Who is this smiley chump anyway ?
Who is this smiley chump anyway ?

Well the first episode has screened, so I thought i’d give a little reactionary post as to my thoughts.

1) It was fairly boring. The characters they chose to focus on were not the ones I found particularly interesting and I didn’t find any of the supposedly heart wrenching stories very heart wrenching. If they were going to go to the effort to generate contrived back stories for people then you’d think they’d at least make them more dramatic.

2) Why did Sydney and Adelaide come first ? Perth was the first city to have auditions, so for some reason I assumed there’d be some kind of chronological order to the finding of the final 50.

3) The judges were neither particularly inflammatory nor endearing, and the “Give us something better” remark from George was clearly staged as you’re pretty much resigned to making whatever you’ve just spent the last hour preparing before you go in to see them. Personally I find Gary particularly unlikeable as a pompous Englishman, I’m waiting for George to make some interesting cooking related comments and not just revert to wog boy stereotypes, and Matt Preston to wear less makeup and lose the cravat.

4) It is nothing like the UK series. This is not exactly a revelation. I knew from day 1 that it wasn’t going to be anything like the UK series, which seems to be able to focus just on the food and not get bogged down in drawing drama from the stone that is the lives of some of the contestants. When you target the lowest common denominator that is the prime time TV viewing market you have to give them the whole package.

For all of that however, I still found it vaguely entertaining, and the chili crab dish that took former pro-golfer Lucas Parsons through (not that he was ever not going to make it), would have most likely beaten my meager efforts. Though I am glad that I didn’t have the judging eyes of the world looking at my dish, because if it went down anything like the sweet chilli pasta guy, I would die a horrible death of shame.

*** Update after seeing episode 2 ****

I think I liked episode 2 much more than the first one, probably because it was talking about contestants from Perth who I got to know a little during my audition. As expected all I saw of myself was a crappy blurry pan of our staged excitement as we stood outside in the heat waiting to get into the goddamn building before the auditions took place, but hey, I guess that’s something.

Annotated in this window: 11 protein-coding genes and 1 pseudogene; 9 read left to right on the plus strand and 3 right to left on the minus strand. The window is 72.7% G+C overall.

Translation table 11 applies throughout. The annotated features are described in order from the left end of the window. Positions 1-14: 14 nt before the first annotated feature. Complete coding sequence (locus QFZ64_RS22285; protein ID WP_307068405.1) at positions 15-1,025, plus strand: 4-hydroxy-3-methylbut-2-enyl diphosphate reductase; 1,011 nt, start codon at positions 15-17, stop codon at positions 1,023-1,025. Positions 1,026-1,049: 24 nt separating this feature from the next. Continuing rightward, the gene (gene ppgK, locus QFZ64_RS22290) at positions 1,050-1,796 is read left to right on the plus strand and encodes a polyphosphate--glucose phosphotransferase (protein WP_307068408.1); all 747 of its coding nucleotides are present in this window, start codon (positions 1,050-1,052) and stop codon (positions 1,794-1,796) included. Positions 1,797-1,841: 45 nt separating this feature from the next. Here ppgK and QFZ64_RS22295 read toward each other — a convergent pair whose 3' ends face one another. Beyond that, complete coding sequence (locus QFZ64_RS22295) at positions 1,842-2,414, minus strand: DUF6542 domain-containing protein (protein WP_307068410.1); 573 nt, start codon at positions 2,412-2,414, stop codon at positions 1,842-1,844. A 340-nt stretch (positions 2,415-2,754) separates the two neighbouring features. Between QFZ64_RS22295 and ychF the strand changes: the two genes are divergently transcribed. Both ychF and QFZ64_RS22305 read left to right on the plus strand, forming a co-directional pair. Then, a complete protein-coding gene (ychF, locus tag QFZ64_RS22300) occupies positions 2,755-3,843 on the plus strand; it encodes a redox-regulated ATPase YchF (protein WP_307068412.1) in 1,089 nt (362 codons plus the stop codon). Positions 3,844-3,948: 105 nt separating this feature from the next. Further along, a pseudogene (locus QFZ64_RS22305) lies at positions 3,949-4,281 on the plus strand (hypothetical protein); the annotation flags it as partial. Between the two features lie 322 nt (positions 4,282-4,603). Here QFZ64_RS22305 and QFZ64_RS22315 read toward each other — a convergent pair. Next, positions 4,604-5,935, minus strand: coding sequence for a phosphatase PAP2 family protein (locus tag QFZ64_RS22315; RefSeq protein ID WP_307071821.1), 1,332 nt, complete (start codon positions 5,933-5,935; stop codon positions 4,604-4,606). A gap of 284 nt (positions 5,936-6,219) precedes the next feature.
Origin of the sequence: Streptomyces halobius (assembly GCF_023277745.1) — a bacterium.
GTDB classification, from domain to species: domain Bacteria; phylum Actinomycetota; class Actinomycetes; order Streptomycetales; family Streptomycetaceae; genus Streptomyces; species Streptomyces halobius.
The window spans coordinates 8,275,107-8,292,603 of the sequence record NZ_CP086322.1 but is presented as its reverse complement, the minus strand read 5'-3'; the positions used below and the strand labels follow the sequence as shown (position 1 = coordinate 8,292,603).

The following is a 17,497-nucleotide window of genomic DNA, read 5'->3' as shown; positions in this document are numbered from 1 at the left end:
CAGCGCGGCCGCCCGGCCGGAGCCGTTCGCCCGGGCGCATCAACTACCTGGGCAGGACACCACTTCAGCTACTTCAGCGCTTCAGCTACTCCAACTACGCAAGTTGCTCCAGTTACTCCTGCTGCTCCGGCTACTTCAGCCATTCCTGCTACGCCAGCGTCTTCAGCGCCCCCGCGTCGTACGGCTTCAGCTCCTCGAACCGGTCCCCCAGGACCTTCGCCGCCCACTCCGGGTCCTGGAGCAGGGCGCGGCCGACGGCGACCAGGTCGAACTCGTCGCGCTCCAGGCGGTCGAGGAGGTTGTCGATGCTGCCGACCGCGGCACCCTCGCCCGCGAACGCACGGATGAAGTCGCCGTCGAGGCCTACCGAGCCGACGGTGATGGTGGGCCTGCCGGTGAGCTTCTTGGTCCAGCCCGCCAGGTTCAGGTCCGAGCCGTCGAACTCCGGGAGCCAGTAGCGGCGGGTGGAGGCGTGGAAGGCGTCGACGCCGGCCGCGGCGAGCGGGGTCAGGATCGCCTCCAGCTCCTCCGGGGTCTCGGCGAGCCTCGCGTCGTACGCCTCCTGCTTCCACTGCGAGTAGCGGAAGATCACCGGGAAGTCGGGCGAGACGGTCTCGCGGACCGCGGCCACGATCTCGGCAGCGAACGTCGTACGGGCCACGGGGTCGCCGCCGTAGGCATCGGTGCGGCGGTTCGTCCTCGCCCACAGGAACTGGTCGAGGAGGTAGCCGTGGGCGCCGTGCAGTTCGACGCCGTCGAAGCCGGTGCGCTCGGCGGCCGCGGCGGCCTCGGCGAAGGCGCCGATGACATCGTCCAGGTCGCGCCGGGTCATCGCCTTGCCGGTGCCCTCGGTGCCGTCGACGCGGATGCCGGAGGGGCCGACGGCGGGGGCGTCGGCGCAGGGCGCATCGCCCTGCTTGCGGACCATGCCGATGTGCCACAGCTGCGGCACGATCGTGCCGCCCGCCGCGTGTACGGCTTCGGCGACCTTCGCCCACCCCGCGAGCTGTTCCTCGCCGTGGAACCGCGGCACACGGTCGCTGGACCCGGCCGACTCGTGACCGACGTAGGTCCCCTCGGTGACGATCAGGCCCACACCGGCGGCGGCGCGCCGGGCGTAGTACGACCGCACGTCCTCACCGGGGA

I did love seeing Trevor do well, The Navy diver… he was in my group of ten and the guy is a truly lovely genuine guy. During the initial heats he cooked a lobster, scallop, and chicken terrine. I had the pleasure of tasting it and it was very tasty. Youngster Robert (who cut his finger) has a great story that will no doubt come out somewhere along the line of him using his first pay cheque to buy truffles. He was a nice kid too and I’m glad he got through to the final 50 at least.

I think I also got a glimpse of Charles who was also in my group of ten who cooked what looked like steamed dumplings, and Pete, an old family friend and one of the first people to ever show me that a bbq could be more than just crappy sausages and overcooked steak smothered in bbq sauce. Pete would serve up crayfish, crab, and prawns with his own home made dipping sauces. It was a scary new world for a kid from the country to encounter, and one that looking back on it, may have indelibly shaped my view of cooking.

Reminiscing aside, the show delivered a little more excitement than the first episode, tho that was probably because of my attachment to the characters. Hopefully the ones that do make it through the finals are able to maintain that attachment.

It is a little disappointing seeing so many people go through to the next stages who were in my group when I felt my dish was quite strong, but I am working on a killer sob story for next year, so don’t you worry.

Anyway… what did you all think ?